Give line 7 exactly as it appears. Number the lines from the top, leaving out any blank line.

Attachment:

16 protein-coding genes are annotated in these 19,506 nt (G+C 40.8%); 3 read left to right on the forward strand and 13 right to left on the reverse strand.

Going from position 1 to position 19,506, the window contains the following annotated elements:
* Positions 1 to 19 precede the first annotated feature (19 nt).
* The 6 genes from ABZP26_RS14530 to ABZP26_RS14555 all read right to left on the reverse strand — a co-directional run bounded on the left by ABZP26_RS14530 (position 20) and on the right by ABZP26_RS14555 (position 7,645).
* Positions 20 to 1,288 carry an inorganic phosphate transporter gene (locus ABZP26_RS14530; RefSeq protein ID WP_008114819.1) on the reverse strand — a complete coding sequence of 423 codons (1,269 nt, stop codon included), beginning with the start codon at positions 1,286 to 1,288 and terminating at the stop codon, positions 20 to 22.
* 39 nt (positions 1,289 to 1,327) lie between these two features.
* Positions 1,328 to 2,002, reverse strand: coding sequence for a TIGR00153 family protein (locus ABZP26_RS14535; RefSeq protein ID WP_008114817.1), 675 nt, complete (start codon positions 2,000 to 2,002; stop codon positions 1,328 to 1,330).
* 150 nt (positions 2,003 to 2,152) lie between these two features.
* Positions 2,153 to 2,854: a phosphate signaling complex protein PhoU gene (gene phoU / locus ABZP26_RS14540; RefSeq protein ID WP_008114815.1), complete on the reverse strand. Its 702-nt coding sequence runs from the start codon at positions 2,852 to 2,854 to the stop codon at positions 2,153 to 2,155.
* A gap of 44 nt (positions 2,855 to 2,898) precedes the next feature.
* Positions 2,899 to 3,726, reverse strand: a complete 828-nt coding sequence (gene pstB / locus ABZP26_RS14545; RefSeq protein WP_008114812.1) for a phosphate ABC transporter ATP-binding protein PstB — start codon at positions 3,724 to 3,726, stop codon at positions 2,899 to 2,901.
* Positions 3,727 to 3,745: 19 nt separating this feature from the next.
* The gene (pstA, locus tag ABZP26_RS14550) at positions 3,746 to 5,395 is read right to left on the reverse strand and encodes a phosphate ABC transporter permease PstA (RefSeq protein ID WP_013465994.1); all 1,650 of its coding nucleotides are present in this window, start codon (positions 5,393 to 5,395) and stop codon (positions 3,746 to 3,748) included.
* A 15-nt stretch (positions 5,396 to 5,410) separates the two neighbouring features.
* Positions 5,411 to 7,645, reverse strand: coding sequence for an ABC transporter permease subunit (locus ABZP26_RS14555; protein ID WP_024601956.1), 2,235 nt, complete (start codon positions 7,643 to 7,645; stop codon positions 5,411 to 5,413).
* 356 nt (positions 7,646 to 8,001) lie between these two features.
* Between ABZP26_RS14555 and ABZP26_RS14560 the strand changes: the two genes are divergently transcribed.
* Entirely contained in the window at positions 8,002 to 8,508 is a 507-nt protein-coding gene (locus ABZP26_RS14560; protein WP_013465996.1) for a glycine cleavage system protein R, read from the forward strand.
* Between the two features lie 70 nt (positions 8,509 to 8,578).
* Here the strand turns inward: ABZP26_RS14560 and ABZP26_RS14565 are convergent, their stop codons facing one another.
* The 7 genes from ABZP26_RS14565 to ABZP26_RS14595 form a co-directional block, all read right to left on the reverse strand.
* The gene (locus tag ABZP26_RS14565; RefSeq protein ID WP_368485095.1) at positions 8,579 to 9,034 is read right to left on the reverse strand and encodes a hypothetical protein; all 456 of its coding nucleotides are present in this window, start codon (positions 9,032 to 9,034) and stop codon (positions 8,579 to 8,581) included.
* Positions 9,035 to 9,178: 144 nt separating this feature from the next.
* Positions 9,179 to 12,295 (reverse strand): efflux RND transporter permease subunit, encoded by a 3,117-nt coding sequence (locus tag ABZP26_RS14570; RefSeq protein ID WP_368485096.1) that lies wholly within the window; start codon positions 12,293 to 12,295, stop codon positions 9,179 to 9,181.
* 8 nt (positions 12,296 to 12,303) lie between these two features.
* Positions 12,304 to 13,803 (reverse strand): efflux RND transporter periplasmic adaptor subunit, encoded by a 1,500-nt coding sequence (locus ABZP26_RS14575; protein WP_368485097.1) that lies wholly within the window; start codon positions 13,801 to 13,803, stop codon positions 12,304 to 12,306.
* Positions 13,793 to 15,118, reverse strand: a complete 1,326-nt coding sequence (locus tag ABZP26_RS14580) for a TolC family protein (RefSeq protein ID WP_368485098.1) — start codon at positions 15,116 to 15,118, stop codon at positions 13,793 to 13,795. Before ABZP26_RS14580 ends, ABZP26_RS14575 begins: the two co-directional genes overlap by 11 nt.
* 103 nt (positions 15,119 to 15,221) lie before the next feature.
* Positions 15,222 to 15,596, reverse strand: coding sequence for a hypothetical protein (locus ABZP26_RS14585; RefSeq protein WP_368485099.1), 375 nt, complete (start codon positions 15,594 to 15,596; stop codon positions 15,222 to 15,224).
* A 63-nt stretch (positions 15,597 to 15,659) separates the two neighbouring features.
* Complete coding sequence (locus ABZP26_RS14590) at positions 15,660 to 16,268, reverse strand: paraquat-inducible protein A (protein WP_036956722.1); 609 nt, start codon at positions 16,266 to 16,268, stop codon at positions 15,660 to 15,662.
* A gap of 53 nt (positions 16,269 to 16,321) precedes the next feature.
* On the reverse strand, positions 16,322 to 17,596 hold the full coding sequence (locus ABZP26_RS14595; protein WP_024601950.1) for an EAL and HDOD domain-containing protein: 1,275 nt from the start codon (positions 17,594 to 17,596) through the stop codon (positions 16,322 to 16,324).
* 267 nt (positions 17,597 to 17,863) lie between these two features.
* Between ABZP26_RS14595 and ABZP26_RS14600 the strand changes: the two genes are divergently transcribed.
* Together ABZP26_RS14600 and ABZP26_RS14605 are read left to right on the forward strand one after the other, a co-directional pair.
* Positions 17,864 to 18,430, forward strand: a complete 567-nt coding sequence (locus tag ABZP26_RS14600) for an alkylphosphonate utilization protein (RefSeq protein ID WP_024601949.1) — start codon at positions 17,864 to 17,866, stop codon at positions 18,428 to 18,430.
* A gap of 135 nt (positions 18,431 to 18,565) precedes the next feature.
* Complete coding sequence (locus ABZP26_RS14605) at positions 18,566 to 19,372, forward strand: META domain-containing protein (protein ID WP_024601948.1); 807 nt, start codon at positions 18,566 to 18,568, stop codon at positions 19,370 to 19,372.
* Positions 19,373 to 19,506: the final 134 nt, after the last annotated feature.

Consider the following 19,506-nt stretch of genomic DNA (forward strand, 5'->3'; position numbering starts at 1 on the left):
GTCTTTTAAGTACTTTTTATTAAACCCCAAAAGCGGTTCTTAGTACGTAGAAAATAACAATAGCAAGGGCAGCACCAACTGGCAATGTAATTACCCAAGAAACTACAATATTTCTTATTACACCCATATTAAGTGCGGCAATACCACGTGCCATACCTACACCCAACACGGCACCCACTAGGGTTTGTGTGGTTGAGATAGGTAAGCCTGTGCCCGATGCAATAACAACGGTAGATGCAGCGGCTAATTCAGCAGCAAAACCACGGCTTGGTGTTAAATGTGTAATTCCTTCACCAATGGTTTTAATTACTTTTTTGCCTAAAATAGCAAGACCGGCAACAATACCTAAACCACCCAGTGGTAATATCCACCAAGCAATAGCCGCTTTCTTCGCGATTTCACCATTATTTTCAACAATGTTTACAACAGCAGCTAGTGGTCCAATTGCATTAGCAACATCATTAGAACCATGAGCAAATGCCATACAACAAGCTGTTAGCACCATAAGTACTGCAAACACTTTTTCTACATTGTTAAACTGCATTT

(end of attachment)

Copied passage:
* Positions 1,328 to 2,002, reverse strand: coding sequence for a TIGR00153 family protein (locus ABZP26_RS14535; RefSeq protein ID WP_008114817.1), 675 nt, complete (start codon positions 2,000 to 2,002; stop codon positions 1,328 to 1,330).